Broken promises, empty “cheerleading” support pledges, lost files, government personnel shuffles, funding setbacks tied to changing application rules and an overall lack of political will to support the GTA’s only aboriginal primary care server has been crushing over the years, Hester says.

“It’s a depressing state to be in,’’ says Hester, a Cree with ancestral roots in the James Bay area.

AHT, which has spent more than $200,000 of its own money in responding to Ministry of Health and Long-Term Care requests for its new facility plans, is now considering its legal options.

“Forfeiting the Power St. site for moral reasons, regrettably, makes legal action more likely, either defending a compliance action or pressing a claim for land,” Toronto lawyer David Donnelly wrote in an email, describing the 51 Power St. situation as “stranger than fiction.”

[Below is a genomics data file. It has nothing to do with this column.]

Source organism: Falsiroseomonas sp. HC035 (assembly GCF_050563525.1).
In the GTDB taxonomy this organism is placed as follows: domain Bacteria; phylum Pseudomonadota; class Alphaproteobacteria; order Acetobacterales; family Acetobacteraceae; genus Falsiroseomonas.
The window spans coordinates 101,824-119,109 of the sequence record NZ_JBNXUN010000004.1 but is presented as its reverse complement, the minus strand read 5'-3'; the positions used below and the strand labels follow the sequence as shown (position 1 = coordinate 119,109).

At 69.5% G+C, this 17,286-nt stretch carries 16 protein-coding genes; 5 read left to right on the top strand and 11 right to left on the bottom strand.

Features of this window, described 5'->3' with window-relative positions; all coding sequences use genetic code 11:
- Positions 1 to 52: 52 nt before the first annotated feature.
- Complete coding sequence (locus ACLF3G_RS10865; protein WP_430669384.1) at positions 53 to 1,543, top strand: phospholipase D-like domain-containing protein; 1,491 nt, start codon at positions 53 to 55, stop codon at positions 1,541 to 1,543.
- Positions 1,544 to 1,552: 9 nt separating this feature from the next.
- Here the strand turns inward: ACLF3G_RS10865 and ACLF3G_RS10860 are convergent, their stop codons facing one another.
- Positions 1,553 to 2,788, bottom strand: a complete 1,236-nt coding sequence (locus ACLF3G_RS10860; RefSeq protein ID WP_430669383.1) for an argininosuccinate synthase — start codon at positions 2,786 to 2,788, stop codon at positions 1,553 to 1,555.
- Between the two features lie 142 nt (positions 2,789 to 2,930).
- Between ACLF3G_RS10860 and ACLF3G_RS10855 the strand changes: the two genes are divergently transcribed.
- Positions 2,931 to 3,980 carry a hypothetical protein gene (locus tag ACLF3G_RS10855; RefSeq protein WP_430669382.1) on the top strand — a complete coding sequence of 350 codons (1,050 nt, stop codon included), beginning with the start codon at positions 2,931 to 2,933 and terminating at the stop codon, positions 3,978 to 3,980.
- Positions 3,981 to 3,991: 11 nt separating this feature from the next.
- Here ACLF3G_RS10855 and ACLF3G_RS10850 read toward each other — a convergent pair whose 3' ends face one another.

AHT is an accredited community health centre funded through the Toronto Central Local Health Integration Network, mandated by the Aboriginal Community of the Greater Toronto Area to deliver primary health care and traditional healing services.

Care at the three AHT locations (two off Sherbourne St., one on Vaughan Rd.) to one day be amalgamated include: Use of western medicines; pre-and-post natal care; mental health services and child and youth dentistry. Client visits have grown by 8 per cent since 2009, with projected increases of 5 per cent annually — a growth Hester says AHT clinics cannot handle without a larger, state-of-the-art building.

Hester said his group was encouraged by Build Toronto, which handles the sale of surplus city properties, to seriously consider the Power St. property — but were unaware of the heavy historical burial use in that area. It’s a 1/3-hectare parcel south of the Don Valley Parkway’s Richmond St. off-ramp near Parliament St.